“Duncan Kennedy's critique of legal education now gets the wide distribution it deserves. Kennedy's insightful skewering of legal education, supplemented by his own reflections on the work and views of other legal educators, will provide prospective law students with a flavor of what they are in for — and will remind lawyers of what they went through. Kennedy's message is as important today as it was two decades ago when he first penned this work.”
-Mark Tushnet,Georgetown University
“Duncan Kennedy’s little red book has become a classic. But now with its republication twenty years later, Kennedy's ‘polemic against the system’takes us beyond its origins as a field guide to legal education. Amplified by the voices of other distinguished scholars, this stunning collection of essays forces us to consider the ways in which hierarchies and their resulting social alienation disfigure contemporary society, not just our law schools.”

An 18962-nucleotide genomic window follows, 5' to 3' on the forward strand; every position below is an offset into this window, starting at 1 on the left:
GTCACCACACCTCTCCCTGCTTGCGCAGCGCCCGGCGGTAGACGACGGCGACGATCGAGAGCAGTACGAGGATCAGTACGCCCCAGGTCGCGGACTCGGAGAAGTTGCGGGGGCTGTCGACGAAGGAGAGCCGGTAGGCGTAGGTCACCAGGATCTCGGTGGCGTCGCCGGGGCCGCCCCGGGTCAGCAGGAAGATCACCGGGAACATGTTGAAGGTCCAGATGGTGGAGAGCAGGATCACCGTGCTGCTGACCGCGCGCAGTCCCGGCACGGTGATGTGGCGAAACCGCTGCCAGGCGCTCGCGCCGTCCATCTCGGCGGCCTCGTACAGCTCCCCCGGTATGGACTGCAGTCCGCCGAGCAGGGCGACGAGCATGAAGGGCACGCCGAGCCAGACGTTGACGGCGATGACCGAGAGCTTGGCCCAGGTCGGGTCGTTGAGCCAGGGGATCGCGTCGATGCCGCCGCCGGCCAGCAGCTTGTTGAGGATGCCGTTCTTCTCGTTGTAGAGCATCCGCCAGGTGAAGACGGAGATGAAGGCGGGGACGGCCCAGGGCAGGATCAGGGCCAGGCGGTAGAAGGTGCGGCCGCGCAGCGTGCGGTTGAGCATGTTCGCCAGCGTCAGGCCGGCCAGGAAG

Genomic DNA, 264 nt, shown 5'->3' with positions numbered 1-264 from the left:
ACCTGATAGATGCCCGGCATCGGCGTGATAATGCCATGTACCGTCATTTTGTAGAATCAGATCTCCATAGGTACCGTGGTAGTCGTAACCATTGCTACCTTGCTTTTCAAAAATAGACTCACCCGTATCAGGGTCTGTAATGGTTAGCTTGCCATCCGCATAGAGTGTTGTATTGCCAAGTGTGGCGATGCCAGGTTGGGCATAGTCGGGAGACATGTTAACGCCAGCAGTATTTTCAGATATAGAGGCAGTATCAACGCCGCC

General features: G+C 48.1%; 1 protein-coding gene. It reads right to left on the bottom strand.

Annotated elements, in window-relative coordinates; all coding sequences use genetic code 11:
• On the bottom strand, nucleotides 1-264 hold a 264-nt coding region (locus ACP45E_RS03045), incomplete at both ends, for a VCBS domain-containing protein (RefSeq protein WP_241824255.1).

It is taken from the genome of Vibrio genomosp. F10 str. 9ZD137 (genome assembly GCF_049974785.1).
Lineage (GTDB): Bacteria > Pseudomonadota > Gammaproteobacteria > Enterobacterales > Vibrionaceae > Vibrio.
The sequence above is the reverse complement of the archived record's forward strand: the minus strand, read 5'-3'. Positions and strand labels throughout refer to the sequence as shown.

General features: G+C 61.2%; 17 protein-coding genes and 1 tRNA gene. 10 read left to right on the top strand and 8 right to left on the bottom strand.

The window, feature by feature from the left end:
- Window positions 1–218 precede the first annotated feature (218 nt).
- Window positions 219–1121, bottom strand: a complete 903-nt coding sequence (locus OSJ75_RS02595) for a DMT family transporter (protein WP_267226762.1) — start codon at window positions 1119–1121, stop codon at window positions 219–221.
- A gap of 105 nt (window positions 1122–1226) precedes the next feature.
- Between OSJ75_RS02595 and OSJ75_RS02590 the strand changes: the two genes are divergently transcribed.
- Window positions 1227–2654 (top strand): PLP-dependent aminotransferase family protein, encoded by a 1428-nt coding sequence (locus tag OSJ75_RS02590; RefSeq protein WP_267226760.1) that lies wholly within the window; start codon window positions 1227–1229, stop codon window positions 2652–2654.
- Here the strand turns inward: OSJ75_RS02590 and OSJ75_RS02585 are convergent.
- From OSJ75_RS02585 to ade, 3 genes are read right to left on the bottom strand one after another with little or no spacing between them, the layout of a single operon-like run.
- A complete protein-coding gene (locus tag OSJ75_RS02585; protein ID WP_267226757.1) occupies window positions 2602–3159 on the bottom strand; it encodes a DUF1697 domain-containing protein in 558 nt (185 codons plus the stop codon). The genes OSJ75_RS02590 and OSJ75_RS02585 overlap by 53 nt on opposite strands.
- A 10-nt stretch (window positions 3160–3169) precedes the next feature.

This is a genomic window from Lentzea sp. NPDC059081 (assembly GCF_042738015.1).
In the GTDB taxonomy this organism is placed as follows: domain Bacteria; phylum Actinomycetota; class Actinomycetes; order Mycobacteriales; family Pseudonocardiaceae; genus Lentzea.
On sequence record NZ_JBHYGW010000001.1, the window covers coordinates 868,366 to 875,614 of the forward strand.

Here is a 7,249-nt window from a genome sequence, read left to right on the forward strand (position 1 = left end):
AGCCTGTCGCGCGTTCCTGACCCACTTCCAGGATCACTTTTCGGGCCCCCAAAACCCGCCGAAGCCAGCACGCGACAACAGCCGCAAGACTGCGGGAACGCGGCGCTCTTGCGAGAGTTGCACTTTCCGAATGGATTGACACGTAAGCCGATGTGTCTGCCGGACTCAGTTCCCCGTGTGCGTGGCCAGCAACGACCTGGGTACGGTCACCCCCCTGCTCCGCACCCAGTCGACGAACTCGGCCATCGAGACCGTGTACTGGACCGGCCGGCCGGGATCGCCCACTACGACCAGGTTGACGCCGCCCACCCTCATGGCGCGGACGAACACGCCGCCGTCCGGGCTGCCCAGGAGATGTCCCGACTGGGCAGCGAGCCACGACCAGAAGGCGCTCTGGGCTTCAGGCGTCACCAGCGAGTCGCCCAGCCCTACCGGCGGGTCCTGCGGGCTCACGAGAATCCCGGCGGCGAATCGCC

-Lani Guinier,Harvard University
“Kennedy’s book remains one of the defining blows of critical legal studies and an enduring challenge to the entire structure of legal education. It remains as vital, incisive and daring as when it first appeared.”
-Scott Turow,author of One L: The Turbulent True Story of a First Year at Harvard Law School.
“An important founding text in the history of critical approaches to law taken by scholars located in law schools.”
-The Law and Politics Book Review
About the Author
Duncan Kennedy is Carter Professor of General Jurisprudence at Harvard University School of Law. He is the author of a number of books and articles, including A Critique of Adjudication [fin de siècle] and Sexy Dressing, Etc.: Essays on the Power and Politics of Cultural Identity.